Surrey soccer tourney aims to keep kids on right path, out of crime

Second annual event organized by Liberian refugee Dacious Richardson

GUILDFORD — A soccer tournament this month has been planned for youth, by youth, with the aim of keeping kids on the right path and hopefully steer them away from crime.

The event is being organized by Dacious Richardson, a Guildford resident who came to Canada from Liberia as a refugee in 2011.

“The one thing that got me to express myself and open up to my peers and meeting new people was playing sports, like soccer,” said Richardson, who is a member of the Surrey Refugee Youth Team. “This is what inspired me to start the Surrey Youth Mini Soccer Tournament. Its main purpose is to engage and connect youth, with a focus on refugee and immigrant youth, as well as youth at-risk, to participate in sports and connect with friends, both new and old.”

With engagement and connection in mind, Richardson said police will be involved in the event.

“The Surrey RCMP will be present throughout the event,” said Richardson, “and before the tournament kick off, they will be speaking to the youth about violence and how we can stop it from happening….. so they can get the knowledge and hopefully make a better choice for the future.

“That is very important,” he added. “If you look now at our city there’s a lot of gang violence going around and I believe that it’s good when we get the RCMP to engage with the youth, just to tell them, ‘There’s other ways to look at your life.’ Getting involved in the community is a big thing to do. If you are involved in the community you get connected and can look after one another.”

See also: VIDEO: The inspiration behind a Surrey gang presentation in elementary schools

See also: How gangsters are recruiting Surrey teens on Instagram, Snapchat

This is year two for the tourney, and Richardson said the 2017 iteration was “very successful as it brought youth and young people in the community together.”

He intends to continue running the event annually.

“Last year, we had four teams but we have more teams registered this summer already,” Richardson told the Now-Leader, counting seven that had signed up by Aug. 2. “People in the community also attended last year and it was really great, because a lot of people came out.”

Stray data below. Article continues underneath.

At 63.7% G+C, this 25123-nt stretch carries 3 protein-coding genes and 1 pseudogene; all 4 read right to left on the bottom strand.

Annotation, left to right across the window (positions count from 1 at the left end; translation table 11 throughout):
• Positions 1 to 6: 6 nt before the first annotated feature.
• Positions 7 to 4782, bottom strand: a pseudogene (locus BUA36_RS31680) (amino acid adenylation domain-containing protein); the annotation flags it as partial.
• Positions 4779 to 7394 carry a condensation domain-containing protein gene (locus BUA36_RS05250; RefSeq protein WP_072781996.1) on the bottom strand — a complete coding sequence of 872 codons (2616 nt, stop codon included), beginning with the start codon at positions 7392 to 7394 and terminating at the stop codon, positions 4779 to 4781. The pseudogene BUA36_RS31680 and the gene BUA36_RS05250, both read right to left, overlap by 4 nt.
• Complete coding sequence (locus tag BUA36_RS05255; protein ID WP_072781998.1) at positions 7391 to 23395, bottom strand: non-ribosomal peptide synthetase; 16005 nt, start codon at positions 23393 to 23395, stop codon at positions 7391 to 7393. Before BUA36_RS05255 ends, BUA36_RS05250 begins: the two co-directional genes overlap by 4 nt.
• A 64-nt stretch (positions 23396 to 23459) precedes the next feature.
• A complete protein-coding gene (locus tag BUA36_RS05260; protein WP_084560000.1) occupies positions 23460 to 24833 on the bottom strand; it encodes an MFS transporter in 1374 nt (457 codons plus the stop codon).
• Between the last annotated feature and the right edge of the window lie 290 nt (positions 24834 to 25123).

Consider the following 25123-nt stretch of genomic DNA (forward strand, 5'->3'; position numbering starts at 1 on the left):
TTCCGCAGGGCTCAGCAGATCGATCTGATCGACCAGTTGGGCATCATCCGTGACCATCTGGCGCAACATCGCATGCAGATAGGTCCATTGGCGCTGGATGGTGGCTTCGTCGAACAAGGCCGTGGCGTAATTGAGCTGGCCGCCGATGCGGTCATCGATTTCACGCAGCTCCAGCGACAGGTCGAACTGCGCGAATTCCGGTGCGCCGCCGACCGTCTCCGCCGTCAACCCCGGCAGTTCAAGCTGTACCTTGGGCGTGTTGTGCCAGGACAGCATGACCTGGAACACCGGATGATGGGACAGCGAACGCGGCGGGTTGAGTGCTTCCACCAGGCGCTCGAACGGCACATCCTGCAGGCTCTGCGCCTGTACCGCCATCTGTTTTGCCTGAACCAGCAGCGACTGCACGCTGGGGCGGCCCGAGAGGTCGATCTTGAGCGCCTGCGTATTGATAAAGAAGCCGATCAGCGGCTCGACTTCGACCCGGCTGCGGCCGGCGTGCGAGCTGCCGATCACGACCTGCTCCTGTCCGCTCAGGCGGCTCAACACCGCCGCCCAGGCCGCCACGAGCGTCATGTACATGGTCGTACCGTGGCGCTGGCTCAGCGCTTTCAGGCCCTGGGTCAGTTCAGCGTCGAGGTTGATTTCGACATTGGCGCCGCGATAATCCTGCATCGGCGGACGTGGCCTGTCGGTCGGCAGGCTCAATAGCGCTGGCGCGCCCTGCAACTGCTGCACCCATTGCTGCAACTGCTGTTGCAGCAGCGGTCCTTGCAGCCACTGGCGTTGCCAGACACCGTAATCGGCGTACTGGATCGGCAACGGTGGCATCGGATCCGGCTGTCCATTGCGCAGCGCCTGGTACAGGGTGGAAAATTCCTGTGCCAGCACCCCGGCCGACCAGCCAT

This year, the tourney is changing venues, from inside Guildford rec centre to outdoor fields at Hjorth Road Park.

The 2018 event received a $900 grant through Oak Avenue Neighbourhood Society and the Vancouver Foundation.

Prizes will be handed out for teams, as well as the “Golden Boot” award for the top scorer and “Most Valuable Player.”

“We buy new soccer balls, and equipment to use for the tournament, so we give them away. There’s a draw,” said Richardson. “Medals and trophies will also be handed out, and gift cards.”

Teams of five-by-five will play in the tournament, with youth ages 13 to 21 able to participate. Individuals who sign up can be matched with others to form a team. For more information and to register email guildfordyouthsoccer@gmail.com or call 604-502-6055. Registration deadline is Aug. 16.

Surrey Youth Mini Soccer Tournament is set to run from 11 a.m. to 5 p.m. on Saturday, Aug 18 at Hjorth Road Park soccer fields (10275 148th St.).



amy.reid@surreynowleader.com

Like us on Facebook Follow us on Instagram and follow Amy on Twitter

Just Posted

‘Beauty amongst such tragedy:’ B.C. photographer captures nature’s trifecta

David Luggi’s photo from a beach in Fraser Lake shows Shovel Lake wildfire, Big Dipper and an aurora

‘Do or die’ time for Whalley, who fell in first game of Little League World Series

Team Canada goes down to powerful Panama in Williamsport, plays Spain Saturday

Air quality advisory continues in the Lower Mainland

Smoke from Interior fires brings fine particulate

TONIGHT: Grand finale of Concerts at the Pier

East Beach event set to begin at 7 p.m.

VIDEO: Surrey to host Western Regional Quidditch Championship in 2019

The fictional game in the Harry Potter series has become popular around the world, with 600 athletes in Canada alone

Island swimmer halts journey across Strait of Juan de Fuca after hypothermia sets in

Victoria MS athlete Susan Simmons swam for eight-and-a-half hours in 9 C choppy waters

‘Hard on water:’ Smoke not the only long-range effect of wildfires

The project began more than 10 years ago after southern Alberta’s 2003 Lost Creek fire

B.C. VIEWS: Genuine aboriginal rights can be misused and discredited

Camp Cloud one of long line of protests falsely asserting title

Prime Minister Justin Trudeau to march in Montreal’s Pride parade

Trudeau will end the day in his home riding of Papineau

Vancouver Whitecaps give up late goal in 2-2 draw with New York Red Bulls

Four of Vancouver’s next five games are at home

B.C. man designer behind Canucks’ retro jersey

Jeremie White was 20 years old when he told Canucks assistant GM Brian Burke he had a design

Lions give up late TD in 24-23 loss to Argos

B.C. falls to 3-5, fumbling away last-minute chance in Toronto

Smoky skies like a disappearing act for sights, monuments around B.C.

Haze expected to last the next several days, Environment Canada said

Most Read